Coverage of the poisonings on beaches on Auckland’s North Shore continues, with tests showing that the poison responsible is tetrodotoxin, a potent neurotoxin found in puffer fish.
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“Test results have shown that tetrodotoxin, a poison found in puffer fish, is responsible for the deaths of two dogs, birds and sealife on Auckland beaches.
“The poison was found in the dead dogs’ vomit and in a sea slug sample taken from Narrow Neck Beach on the North Shore.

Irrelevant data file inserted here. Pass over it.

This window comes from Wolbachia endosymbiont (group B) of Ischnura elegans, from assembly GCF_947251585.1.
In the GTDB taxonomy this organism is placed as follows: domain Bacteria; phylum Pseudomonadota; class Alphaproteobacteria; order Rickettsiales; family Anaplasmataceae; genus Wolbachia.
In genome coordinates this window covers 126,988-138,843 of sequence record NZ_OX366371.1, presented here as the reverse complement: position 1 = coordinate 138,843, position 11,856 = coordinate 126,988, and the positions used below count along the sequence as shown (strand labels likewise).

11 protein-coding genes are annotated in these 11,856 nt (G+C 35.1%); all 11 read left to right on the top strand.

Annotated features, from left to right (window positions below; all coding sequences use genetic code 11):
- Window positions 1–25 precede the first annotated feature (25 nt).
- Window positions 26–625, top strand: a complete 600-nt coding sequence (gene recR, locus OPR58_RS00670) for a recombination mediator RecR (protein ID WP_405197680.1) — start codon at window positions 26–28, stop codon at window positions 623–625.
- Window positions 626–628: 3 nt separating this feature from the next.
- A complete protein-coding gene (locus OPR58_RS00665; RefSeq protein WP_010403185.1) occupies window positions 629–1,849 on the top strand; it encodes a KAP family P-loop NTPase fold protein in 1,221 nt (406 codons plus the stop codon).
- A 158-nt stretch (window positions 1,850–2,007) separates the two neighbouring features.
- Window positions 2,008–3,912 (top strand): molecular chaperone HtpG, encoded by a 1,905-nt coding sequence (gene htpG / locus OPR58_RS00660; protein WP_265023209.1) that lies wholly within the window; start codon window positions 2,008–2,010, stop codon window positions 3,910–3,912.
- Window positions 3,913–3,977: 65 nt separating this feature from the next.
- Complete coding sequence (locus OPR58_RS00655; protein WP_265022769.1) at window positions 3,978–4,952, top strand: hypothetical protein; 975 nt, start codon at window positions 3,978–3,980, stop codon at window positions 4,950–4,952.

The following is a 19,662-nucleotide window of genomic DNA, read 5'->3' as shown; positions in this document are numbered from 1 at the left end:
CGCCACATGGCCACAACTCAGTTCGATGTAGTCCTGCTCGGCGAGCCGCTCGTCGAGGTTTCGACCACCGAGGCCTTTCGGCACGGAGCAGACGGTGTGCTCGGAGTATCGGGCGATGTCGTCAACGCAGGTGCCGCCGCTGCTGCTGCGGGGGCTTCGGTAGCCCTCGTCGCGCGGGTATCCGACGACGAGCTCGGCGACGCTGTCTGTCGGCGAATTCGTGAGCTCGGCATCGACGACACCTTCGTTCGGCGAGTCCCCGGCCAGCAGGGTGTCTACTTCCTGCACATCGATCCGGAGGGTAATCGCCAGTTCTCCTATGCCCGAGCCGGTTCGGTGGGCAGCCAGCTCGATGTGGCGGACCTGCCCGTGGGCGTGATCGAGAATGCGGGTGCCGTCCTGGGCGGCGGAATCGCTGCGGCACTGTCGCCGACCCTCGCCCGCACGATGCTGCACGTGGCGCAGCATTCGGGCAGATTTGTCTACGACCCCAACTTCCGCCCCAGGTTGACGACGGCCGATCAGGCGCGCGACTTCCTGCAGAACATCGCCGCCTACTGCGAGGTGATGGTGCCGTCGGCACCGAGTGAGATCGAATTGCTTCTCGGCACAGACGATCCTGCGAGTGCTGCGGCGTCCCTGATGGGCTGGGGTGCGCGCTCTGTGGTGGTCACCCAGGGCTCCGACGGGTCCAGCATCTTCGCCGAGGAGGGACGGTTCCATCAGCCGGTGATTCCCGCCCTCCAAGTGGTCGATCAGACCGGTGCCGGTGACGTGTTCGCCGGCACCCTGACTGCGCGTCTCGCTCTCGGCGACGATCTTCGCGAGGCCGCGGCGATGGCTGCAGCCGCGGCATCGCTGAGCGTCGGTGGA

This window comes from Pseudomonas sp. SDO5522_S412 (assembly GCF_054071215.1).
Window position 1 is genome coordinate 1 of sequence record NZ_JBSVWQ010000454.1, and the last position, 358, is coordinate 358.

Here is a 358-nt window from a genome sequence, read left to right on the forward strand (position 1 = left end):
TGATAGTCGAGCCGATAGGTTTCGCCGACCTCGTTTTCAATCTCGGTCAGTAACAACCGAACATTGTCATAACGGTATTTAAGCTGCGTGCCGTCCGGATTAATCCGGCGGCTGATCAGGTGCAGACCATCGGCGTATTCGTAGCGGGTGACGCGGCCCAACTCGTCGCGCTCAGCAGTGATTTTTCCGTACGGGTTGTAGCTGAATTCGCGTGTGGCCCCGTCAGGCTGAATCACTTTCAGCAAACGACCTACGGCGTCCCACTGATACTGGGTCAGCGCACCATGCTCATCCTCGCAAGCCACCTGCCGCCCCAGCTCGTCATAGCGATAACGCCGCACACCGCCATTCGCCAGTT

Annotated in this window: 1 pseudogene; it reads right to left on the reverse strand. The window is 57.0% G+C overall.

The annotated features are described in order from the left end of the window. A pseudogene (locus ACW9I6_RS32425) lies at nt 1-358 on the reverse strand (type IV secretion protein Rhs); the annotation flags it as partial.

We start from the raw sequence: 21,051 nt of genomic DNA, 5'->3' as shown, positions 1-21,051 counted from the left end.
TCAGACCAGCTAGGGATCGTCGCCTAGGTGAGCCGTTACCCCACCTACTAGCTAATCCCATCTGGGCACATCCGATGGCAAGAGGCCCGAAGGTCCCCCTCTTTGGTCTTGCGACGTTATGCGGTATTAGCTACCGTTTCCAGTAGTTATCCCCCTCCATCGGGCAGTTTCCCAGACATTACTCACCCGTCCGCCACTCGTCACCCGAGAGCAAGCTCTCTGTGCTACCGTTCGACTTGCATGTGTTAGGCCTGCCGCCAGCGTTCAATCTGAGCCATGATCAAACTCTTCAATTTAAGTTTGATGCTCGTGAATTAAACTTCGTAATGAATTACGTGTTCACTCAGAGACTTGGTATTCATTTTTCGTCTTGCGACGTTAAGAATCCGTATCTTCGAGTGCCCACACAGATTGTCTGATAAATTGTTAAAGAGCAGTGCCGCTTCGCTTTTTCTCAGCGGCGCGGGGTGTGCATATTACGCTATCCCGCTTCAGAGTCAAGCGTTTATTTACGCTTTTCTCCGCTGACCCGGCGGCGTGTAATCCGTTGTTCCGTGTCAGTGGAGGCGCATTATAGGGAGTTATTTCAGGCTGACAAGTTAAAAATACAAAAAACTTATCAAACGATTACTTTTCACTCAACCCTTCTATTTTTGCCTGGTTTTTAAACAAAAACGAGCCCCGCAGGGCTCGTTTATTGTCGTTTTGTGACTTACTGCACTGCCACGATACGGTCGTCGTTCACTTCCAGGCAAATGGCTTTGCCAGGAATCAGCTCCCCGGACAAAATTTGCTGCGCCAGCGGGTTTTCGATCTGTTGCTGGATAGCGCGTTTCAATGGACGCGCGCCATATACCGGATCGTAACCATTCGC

“Further tests are being carried out to find out how the sea slug came to contain the poison.
“Touching a dead animal on the beach could be enough to endanger human life, said Cawthron Institute algae specialist Paul McNabb.
He said that warnings for people to keep away from beaches were not extreme, because of the effects the toxins had on humans.”